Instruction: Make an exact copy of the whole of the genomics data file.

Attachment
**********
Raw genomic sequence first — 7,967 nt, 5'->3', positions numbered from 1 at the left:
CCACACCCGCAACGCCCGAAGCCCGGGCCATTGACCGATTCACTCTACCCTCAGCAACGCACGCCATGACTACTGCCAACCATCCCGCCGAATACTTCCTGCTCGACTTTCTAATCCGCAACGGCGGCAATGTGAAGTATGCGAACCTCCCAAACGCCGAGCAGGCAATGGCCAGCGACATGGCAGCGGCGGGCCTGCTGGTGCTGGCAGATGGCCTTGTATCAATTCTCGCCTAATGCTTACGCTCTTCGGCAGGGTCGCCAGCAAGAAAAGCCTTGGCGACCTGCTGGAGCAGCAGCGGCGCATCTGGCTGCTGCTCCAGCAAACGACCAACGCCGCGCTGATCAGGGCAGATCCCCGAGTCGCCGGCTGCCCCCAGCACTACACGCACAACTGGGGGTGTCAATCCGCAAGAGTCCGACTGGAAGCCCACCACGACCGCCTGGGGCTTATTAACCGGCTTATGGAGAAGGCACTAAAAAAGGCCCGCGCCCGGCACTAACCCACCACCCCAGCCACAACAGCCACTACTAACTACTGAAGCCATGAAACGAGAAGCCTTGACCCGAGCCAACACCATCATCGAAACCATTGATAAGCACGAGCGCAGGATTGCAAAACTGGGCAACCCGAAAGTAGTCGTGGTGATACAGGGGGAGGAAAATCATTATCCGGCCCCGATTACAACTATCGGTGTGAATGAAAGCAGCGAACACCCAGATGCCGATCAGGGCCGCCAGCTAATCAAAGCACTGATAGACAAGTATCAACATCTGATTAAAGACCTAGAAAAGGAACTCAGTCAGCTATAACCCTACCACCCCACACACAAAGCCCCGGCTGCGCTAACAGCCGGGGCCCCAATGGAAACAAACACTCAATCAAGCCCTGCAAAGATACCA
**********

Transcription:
Raw genomic sequence first — 7,967 nt, 5'->3', positions numbered from 1 at the left:
CCACACCCGCAACGCCCGAAGCCCGGGCCATTGACCGATTCACTCTACCCTCAGCAACGCACGCCATGACTACTGCCAACCATCCCGCCGAATACTTCCTGCTCGACTTTCTAATCCGCAACGGCGGCAATGTGAAGTATGCGAACCTCCCAAACGCCGAGCAGGCAATGGCCAGCGACATGGCAGCGGCGGGCCTGCTGGTGCTGGCAGATGGCCTTGTATCAATTCTCGCCTAATGCTTACGCTCTTCGGCAGGGTCGCCAGCAAGAAAAGCCTTGGCGACCTGCTGGAGCAGCAGCGGCGCATCTGGCTGCTGCTCCAGCAAACGACCAACGCCGCGCTGATCAGGGCAGATCCCCGAGTCGCCGGCTGCCCCCAGCACTACACGCACAACTGGGGGTGTCAATCCGCAAGAGTCCGACTGGAAGCCCACCACGACCGCCTGGGGCTTATTAACCGGCTTATGGAGAAGGCACTAAAAAAGGCCCGCGCCCGGCACTAACCCACCACCCCAGCCACAACAGCCACTACTAACTACTGAAGCCATGAAACGAGAAGCCTTGACCCGAGCCAACACCATCATCGAAACCATTGATAAGCACGAGCGCAGGATTGCAAAACTGGGCAACCCGAAAGTAGTCGTGGTGATACAGGGGGAGGAAAATCATTATCCGGCCCCGATTACAACTATCGGTGTGAATGAAAGCAGCGAACACCCAGATGCCGATCAGGGCCGCCAGCTAATCAAAGCACTGATAGACAAGTATCAACATCTGATTAAAGACCTAGAAAAGGAACTCAGTCAGCTATAACCCTACCACCCCACACACAAAGCCCCGGCTGCGCTAACAGCCGGGGCCCCAATGGAAACAAACACTCAATCAAGCCCTGCAAAGATACCA